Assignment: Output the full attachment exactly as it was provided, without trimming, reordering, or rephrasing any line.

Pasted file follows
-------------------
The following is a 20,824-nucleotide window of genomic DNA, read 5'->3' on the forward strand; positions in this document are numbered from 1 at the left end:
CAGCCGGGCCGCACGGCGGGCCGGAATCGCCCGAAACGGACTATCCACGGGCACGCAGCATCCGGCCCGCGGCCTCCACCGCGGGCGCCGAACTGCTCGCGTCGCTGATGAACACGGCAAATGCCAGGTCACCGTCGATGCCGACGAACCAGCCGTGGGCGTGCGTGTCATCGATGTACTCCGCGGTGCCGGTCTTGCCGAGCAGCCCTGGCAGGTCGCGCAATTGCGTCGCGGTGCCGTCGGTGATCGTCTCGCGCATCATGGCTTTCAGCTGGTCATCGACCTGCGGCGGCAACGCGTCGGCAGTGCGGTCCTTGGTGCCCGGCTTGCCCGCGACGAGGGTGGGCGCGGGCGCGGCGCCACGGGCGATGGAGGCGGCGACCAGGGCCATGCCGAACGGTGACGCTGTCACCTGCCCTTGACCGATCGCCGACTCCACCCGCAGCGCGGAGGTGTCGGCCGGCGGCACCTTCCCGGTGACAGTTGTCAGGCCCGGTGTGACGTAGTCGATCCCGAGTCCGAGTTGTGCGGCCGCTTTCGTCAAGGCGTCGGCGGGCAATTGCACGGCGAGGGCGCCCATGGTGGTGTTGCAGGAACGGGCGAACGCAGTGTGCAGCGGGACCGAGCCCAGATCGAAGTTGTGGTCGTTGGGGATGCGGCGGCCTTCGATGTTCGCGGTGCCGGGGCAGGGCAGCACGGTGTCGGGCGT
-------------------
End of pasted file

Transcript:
The following is a 20,824-nucleotide window of genomic DNA, read 5'->3' on the forward strand; positions in this document are numbered from 1 at the left end:
CAGCCGGGCCGCACGGCGGGCCGGAATCGCCCGAAACGGACTATCCACGGGCACGCAGCATCCGGCCCGCGGCCTCCACCGCGGGCGCCGAACTGCTCGCGTCGCTGATGAACACGGCAAATGCCAGGTCACCGTCGATGCCGACGAACCAGCCGTGGGCGTGCGTGTCATCGATGTACTCCGCGGTGCCGGTCTTGCCGAGCAGCCCTGGCAGGTCGCGCAATTGCGTCGCGGTGCCGTCGGTGATCGTCTCGCGCATCATGGCTTTCAGCTGGTCATCGACCTGCGGCGGCAACGCGTCGGCAGTGCGGTCCTTGGTGCCCGGCTTGCCCGCGACGAGGGTGGGCGCGGGCGCGGCGCCACGGGCGATGGAGGCGGCGACCAGGGCCATGCCGAACGGTGACGCTGTCACCTGCCCTTGACCGATCGCCGACTCCACCCGCAGCGCGGAGGTGTCGGCCGGCGGCACCTTCCCGGTGACAGTTGTCAGGCCCGGTGTGACGTAGTCGATCCCGAGTCCGAGTTGTGCGGCCGCTTTCGTCAAGGCGTCGGCGGGCAATTGCACGGCGAGGGCGCCCATGGTGGTGTTGCAGGAACGGGCGAACGCAGTGTGCAGCGGGACCGAGCCCAGATCGAAGTTGTGGTCGTTGGGGATGCGGCGGCCTTCGATGTTCGCGGTGCCGGGGCAGGGCAGCACGGTGTCGGGCGT